Philip A. Pizzo, M.D.

Publication Details

  • Approach to the patient with prolonged granulocytopenia. Recent results in cancer research. Fortschritte der Krebsforschung. Progr├Ęs dans les recherches sur le cancer Pizzo, P. A. 1993; 132: 57-65


    In most centers treating cancer patients, significant progress has been made in permitting patients to survive even prolonged courses of neutropenia. This has resulted from a better understanding of the epidemiology of infection and the points during the clinical course when they pose a risk for the patient with prolonged neutropenia. Considerable benefit has been derived from the availability of more potent broad-spectrum antimicrobial agents and from organized strategies for when they should be initiated, how and when they should be modified, and for how long they should be continued. The possibility that the duration of neutropenia might be attenuated in patients receiving chemotherapy now seems real with the ever-expanding repertoire of cytokines and other biologic agents that augment the hematopoietic and immune systems. Coupled with the use of peripheral stem cell reconstitution or the insertion of genes into hematopoietic stem cells that might render them resistant to the cytocidal effects of certain chemotherapeutic agents, it now seems possible to envision regimens that might alter the consequences of neutropenia as we have come to know them. It is likely, therefore, as additional experience is garnered and as chemotherapy regimens are devised, that the optimal approach to the management of the patient with prolonged neutropenia will include the rational use of antibiotics together with cytokines and other biologicals. Hopefully, such regimens will permit the delivery of chemotherapy in a manner that might enhance its tumoricidal activity and improve the outcome of patients with cancer.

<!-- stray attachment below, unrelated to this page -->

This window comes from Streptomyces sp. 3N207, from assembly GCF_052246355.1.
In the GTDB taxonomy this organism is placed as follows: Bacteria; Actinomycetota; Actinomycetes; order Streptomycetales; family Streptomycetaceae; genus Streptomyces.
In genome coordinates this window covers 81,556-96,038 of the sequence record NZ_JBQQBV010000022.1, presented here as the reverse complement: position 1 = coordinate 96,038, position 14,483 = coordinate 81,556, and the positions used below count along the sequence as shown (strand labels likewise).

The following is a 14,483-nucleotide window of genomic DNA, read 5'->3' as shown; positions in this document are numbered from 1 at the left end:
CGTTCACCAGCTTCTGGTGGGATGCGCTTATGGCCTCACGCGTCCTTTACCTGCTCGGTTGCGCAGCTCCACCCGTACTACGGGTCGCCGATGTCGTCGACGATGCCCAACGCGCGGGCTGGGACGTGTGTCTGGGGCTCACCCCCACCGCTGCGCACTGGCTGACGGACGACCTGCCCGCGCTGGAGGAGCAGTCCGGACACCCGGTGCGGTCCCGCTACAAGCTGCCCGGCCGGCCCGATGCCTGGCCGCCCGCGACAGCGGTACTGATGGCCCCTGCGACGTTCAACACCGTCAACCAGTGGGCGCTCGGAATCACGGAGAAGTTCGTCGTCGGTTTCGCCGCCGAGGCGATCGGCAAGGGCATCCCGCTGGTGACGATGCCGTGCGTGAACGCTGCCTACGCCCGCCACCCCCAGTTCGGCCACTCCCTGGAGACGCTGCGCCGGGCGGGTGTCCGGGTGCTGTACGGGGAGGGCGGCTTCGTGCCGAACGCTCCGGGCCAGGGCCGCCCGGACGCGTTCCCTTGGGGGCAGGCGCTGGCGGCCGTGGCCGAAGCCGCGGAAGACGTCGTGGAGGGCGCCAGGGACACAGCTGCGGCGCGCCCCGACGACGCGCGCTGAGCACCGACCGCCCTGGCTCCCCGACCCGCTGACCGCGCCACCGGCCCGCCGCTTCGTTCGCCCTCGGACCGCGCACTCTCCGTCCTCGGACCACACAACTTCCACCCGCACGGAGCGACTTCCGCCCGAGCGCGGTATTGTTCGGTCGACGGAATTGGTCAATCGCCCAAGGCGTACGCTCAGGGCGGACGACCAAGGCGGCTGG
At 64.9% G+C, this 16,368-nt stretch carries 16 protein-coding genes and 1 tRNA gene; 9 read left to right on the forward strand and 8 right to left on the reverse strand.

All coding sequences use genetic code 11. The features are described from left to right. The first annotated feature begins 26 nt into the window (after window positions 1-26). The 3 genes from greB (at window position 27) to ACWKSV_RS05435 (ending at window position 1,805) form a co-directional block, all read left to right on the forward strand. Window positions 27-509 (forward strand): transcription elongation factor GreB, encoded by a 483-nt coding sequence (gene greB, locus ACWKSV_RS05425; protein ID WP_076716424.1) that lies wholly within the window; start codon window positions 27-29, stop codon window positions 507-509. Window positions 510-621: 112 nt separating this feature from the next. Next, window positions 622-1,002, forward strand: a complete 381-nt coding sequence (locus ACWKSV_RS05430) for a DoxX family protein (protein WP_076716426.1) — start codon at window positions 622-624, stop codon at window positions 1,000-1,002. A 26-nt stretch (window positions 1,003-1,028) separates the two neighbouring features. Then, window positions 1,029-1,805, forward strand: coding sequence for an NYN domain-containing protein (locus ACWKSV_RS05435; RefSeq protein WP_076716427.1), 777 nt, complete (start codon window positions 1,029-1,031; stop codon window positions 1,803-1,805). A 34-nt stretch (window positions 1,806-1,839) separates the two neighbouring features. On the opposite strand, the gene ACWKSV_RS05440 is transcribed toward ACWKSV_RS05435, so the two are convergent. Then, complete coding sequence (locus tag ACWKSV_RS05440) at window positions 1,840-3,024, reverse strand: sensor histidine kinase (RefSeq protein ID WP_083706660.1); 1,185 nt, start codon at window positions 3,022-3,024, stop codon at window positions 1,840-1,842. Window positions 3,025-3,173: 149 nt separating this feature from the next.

View details for PubMedID 8265871

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